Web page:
We know the industry wants the maximum of eggs within the shortest period of time as this is the best economic strategy. Having a layer for 5, 6 or 7 years costs feed over that time period, so the industry has no interest. Since it is the industry that often funds the studies at a state agricultural university poultry school, this question isn't going to get a scientific answer anytime soon, or so it seems.
    Last edited: Apr 20, 2012
  5. Jungleexplorer

    Jungleexplorer Chillin' With My Peeps

    Jan 19, 2012
    Abilene, Texas
    My Coop
    Heat is not as essential as light. As Zach123 said, a hen is born with all the eggs they will ever lay in their lifetime. How many eggs they lay each year depends on many factors, not just season or light. Now with each breed, quantity will change, so I am just going to talk about popular breeds like Rhode Island Reds (RR) and White Leghorns (WL). Now a good RR hen will reach a peak production of eggs around 200 a year with reasonable management. You can get more out of them with perfect management, but let's just go with 200 for argument sake. About the same is true for WLs. There are some new super production breeds that will do a lot more. I read somewhere that the world record is like 370 eggs for a WL.

    Anyway, let's just go with 200 eggs a year for a hen in normal farm or backyard conditions. But this will not happen naturally either in most cases, with normal RR or WL hens. One factor is that you must feed them the correct diet and provide them with calcium supplement. This part is easy. The other thing is that they are sensitive to light change. You can solve that by running a 13 watt (60w) CFL bulb in the coop 24/7. But another thing is that hens will go broody and you need to break them from this by putting them in a pen where there is no nest. Not all hens are strong brooders and most will break easy, but some are as stubborn as mules. The point is that, if you break them from their broodiness, they will go back to laying after a period of rest. But if you don't, they can go several months with laying. And if you let them set on a clutch of eggs and hatch them out, it will be up to eight months before they will lay another egg.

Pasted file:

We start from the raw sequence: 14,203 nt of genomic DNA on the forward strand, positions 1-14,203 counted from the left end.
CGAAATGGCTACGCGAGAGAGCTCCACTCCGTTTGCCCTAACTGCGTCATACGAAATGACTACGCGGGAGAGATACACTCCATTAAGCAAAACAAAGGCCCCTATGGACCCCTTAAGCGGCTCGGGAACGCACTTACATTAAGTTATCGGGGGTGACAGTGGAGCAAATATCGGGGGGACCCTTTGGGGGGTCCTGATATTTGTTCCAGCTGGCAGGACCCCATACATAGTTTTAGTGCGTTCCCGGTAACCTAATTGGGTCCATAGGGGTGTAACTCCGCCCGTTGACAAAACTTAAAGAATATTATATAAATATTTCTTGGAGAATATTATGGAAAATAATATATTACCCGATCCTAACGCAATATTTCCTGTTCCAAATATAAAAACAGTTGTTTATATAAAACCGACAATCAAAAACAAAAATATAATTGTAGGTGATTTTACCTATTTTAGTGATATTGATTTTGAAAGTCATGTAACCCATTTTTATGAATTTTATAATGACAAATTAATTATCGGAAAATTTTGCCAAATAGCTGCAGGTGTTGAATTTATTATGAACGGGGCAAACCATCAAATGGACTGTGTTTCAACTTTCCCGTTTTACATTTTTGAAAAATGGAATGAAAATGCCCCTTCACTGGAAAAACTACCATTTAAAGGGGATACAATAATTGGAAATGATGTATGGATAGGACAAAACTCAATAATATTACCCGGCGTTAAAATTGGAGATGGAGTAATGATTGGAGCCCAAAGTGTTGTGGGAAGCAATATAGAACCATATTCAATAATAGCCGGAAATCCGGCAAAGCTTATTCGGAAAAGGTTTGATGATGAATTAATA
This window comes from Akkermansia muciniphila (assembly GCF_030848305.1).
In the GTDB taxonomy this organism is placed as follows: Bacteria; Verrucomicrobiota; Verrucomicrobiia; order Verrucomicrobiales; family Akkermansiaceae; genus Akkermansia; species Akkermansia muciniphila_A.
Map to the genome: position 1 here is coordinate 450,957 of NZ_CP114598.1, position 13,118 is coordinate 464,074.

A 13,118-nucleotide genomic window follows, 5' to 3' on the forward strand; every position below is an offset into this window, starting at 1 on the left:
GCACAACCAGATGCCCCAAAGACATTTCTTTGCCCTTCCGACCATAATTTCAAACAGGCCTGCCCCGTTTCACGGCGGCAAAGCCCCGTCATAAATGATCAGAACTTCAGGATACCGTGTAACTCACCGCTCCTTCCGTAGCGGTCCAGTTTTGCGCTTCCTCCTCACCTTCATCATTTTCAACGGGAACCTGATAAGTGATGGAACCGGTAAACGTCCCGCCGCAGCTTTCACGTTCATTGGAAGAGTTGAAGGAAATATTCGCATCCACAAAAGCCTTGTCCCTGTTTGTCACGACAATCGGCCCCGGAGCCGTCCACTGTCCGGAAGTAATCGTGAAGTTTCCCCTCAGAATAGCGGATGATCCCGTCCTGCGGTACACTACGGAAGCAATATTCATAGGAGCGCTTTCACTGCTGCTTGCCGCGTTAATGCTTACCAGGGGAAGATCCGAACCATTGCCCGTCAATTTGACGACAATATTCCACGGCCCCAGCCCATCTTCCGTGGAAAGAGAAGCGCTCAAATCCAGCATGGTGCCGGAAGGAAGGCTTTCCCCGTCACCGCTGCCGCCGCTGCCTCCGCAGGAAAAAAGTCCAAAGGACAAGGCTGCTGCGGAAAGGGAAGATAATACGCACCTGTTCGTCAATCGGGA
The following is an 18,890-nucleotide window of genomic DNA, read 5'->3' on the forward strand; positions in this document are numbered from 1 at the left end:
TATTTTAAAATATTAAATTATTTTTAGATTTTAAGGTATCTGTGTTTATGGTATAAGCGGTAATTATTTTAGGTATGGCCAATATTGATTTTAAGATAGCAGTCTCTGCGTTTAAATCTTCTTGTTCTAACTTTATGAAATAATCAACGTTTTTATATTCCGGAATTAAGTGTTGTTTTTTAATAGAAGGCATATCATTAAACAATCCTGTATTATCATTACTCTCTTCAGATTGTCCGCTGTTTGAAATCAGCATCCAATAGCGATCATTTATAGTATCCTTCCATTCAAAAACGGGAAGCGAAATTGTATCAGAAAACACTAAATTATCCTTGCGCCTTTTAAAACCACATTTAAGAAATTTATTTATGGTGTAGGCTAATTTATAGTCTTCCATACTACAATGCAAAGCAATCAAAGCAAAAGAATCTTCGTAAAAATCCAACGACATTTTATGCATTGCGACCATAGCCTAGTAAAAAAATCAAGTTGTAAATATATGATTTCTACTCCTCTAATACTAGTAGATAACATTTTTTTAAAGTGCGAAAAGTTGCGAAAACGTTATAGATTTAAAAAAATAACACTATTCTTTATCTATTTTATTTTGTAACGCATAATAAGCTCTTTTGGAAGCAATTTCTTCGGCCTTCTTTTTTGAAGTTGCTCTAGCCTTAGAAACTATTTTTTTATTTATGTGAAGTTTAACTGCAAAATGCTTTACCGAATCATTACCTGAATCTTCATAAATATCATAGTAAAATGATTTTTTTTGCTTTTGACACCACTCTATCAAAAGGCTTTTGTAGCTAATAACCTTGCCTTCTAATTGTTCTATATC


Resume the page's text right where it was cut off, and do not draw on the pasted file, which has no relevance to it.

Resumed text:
Now let's talk about the years of production. From an egg production point of view, you want a hen to lay as many eggs as possible before it gets too old. The older a hen gets the more irregular her laying will be and she begins to lay odd shape eggs. Hens will reach peak production about their third laying cycle. Take RR for example. They will start laying at about seven months old. These will be small pullet eggs. They will lay around 30 eggs and stop for a couple months. The next cycle they will lay about 40 or 50 medium eggs. Their third cycle they will lay around 60 nice large eggs. This is their peak under normal farm conditions. So a RR will reach it's peak laying potential around one and a half years old. They will stay here until about three years old and then start to slowly decline up until they are around five years old. I have had several really hens die naturally of what I call Egg Labor. You know it is about to happen when you start to see eggs so large you wonder if a turkey is jumping in the pen and laying them. At some point the hen will produce an egg so large it cannot lay it and the hen will die. Or the egg will rupture inside them and that will kill them. Most people get rid of their old hens long before this stage so they never see it.

    Well, that is about all. Hope it helps.